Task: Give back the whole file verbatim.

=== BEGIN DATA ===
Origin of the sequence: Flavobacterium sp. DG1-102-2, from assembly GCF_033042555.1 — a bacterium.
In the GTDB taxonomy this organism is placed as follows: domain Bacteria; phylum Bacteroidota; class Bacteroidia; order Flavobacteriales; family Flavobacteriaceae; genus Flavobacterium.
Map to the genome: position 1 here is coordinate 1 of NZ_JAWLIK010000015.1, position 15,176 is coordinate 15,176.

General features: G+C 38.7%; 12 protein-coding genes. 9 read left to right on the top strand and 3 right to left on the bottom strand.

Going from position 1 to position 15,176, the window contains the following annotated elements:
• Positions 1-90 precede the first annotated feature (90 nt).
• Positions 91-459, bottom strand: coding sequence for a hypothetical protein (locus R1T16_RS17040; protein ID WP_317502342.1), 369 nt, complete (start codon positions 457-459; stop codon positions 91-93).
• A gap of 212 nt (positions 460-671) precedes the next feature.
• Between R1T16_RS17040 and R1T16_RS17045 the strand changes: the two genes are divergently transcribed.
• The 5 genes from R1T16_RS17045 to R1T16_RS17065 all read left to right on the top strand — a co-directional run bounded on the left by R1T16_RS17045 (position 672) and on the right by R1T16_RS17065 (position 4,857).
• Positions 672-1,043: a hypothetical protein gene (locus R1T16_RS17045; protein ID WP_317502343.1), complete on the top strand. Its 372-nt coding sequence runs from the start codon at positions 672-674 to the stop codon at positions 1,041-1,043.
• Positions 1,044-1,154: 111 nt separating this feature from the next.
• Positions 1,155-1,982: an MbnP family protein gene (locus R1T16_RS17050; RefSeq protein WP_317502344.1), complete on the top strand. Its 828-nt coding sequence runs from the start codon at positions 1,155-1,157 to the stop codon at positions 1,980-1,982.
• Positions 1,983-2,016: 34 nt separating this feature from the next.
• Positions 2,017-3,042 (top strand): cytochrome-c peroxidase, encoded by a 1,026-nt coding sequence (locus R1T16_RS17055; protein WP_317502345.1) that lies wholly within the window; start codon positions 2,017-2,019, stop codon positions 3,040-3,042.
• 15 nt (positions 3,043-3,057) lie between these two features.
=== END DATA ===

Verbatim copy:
Origin of the sequence: Flavobacterium sp. DG1-102-2, from assembly GCF_033042555.1 — a bacterium.
In the GTDB taxonomy this organism is placed as follows: domain Bacteria; phylum Bacteroidota; class Bacteroidia; order Flavobacteriales; family Flavobacteriaceae; genus Flavobacterium.
Map to the genome: position 1 here is coordinate 1 of NZ_JAWLIK010000015.1, position 15,176 is coordinate 15,176.

General features: G+C 38.7%; 12 protein-coding genes. 9 read left to right on the top strand and 3 right to left on the bottom strand.

Going from position 1 to position 15,176, the window contains the following annotated elements:
• Positions 1-90 precede the first annotated feature (90 nt).
• Positions 91-459, bottom strand: coding sequence for a hypothetical protein (locus R1T16_RS17040; protein ID WP_317502342.1), 369 nt, complete (start codon positions 457-459; stop codon positions 91-93).
• A gap of 212 nt (positions 460-671) precedes the next feature.
• Between R1T16_RS17040 and R1T16_RS17045 the strand changes: the two genes are divergently transcribed.
• The 5 genes from R1T16_RS17045 to R1T16_RS17065 all read left to right on the top strand — a co-directional run bounded on the left by R1T16_RS17045 (position 672) and on the right by R1T16_RS17065 (position 4,857).
• Positions 672-1,043: a hypothetical protein gene (locus R1T16_RS17045; protein ID WP_317502343.1), complete on the top strand. Its 372-nt coding sequence runs from the start codon at positions 672-674 to the stop codon at positions 1,041-1,043.
• Positions 1,044-1,154: 111 nt separating this feature from the next.
• Positions 1,155-1,982: an MbnP family protein gene (locus R1T16_RS17050; RefSeq protein WP_317502344.1), complete on the top strand. Its 828-nt coding sequence runs from the start codon at positions 1,155-1,157 to the stop codon at positions 1,980-1,982.
• Positions 1,983-2,016: 34 nt separating this feature from the next.
• Positions 2,017-3,042 (top strand): cytochrome-c peroxidase, encoded by a 1,026-nt coding sequence (locus R1T16_RS17055; protein WP_317502345.1) that lies wholly within the window; start codon positions 2,017-2,019, stop codon positions 3,040-3,042.
• 15 nt (positions 3,043-3,057) lie between these two features.